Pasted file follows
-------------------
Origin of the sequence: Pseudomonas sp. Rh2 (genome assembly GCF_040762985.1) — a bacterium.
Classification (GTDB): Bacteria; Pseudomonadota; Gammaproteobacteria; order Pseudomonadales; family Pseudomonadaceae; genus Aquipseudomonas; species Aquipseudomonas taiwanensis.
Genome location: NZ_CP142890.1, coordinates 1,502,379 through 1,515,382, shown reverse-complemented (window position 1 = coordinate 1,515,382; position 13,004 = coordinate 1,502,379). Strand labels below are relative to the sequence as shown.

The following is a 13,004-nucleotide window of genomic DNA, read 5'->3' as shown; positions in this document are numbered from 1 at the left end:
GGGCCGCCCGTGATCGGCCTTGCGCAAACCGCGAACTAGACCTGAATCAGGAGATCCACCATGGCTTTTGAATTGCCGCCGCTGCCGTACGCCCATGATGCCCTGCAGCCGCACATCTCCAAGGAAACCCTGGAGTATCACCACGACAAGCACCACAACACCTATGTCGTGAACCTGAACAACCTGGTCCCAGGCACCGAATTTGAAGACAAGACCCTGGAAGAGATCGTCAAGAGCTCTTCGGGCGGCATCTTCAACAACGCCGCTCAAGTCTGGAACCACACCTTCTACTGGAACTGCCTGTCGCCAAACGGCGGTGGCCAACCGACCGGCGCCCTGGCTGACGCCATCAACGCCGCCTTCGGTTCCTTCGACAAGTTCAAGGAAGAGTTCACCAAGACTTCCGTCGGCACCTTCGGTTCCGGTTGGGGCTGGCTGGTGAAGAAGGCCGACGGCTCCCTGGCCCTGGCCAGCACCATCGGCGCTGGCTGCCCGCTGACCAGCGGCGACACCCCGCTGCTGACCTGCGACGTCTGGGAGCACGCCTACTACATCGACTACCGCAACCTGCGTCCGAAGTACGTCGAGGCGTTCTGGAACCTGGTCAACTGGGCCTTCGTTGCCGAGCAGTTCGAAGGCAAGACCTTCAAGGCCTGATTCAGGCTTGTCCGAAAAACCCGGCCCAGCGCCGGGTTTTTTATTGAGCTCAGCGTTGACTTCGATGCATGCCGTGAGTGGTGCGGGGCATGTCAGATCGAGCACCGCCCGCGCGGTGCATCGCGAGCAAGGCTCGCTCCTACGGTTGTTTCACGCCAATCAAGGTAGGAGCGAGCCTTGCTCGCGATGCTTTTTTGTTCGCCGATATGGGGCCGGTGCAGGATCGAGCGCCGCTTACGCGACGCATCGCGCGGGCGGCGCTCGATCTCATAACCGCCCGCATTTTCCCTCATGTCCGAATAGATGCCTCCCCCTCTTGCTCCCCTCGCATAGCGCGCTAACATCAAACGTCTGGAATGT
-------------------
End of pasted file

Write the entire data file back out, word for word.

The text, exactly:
Origin of the sequence: Pseudomonas sp. Rh2 (genome assembly GCF_040762985.1) — a bacterium.
Classification (GTDB): Bacteria; Pseudomonadota; Gammaproteobacteria; order Pseudomonadales; family Pseudomonadaceae; genus Aquipseudomonas; species Aquipseudomonas taiwanensis.
Genome location: NZ_CP142890.1, coordinates 1,502,379 through 1,515,382, shown reverse-complemented (window position 1 = coordinate 1,515,382; position 13,004 = coordinate 1,502,379). Strand labels below are relative to the sequence as shown.

The following is a 13,004-nucleotide window of genomic DNA, read 5'->3' as shown; positions in this document are numbered from 1 at the left end:
GGGCCGCCCGTGATCGGCCTTGCGCAAACCGCGAACTAGACCTGAATCAGGAGATCCACCATGGCTTTTGAATTGCCGCCGCTGCCGTACGCCCATGATGCCCTGCAGCCGCACATCTCCAAGGAAACCCTGGAGTATCACCACGACAAGCACCACAACACCTATGTCGTGAACCTGAACAACCTGGTCCCAGGCACCGAATTTGAAGACAAGACCCTGGAAGAGATCGTCAAGAGCTCTTCGGGCGGCATCTTCAACAACGCCGCTCAAGTCTGGAACCACACCTTCTACTGGAACTGCCTGTCGCCAAACGGCGGTGGCCAACCGACCGGCGCCCTGGCTGACGCCATCAACGCCGCCTTCGGTTCCTTCGACAAGTTCAAGGAAGAGTTCACCAAGACTTCCGTCGGCACCTTCGGTTCCGGTTGGGGCTGGCTGGTGAAGAAGGCCGACGGCTCCCTGGCCCTGGCCAGCACCATCGGCGCTGGCTGCCCGCTGACCAGCGGCGACACCCCGCTGCTGACCTGCGACGTCTGGGAGCACGCCTACTACATCGACTACCGCAACCTGCGTCCGAAGTACGTCGAGGCGTTCTGGAACCTGGTCAACTGGGCCTTCGTTGCCGAGCAGTTCGAAGGCAAGACCTTCAAGGCCTGATTCAGGCTTGTCCGAAAAACCCGGCCCAGCGCCGGGTTTTTTATTGAGCTCAGCGTTGACTTCGATGCATGCCGTGAGTGGTGCGGGGCATGTCAGATCGAGCACCGCCCGCGCGGTGCATCGCGAGCAAGGCTCGCTCCTACGGTTGTTTCACGCCAATCAAGGTAGGAGCGAGCCTTGCTCGCGATGCTTTTTTGTTCGCCGATATGGGGCCGGTGCAGGATCGAGCGCCGCTTACGCGACGCATCGCGCGGGCGGCGCTCGATCTCATAACCGCCCGCATTTTCCCTCATGTCCGAATAGATGCCTCCCCCTCTTGCTCCCCTCGCATAGCGCGCTAACATCAAACGTCTGGAATGT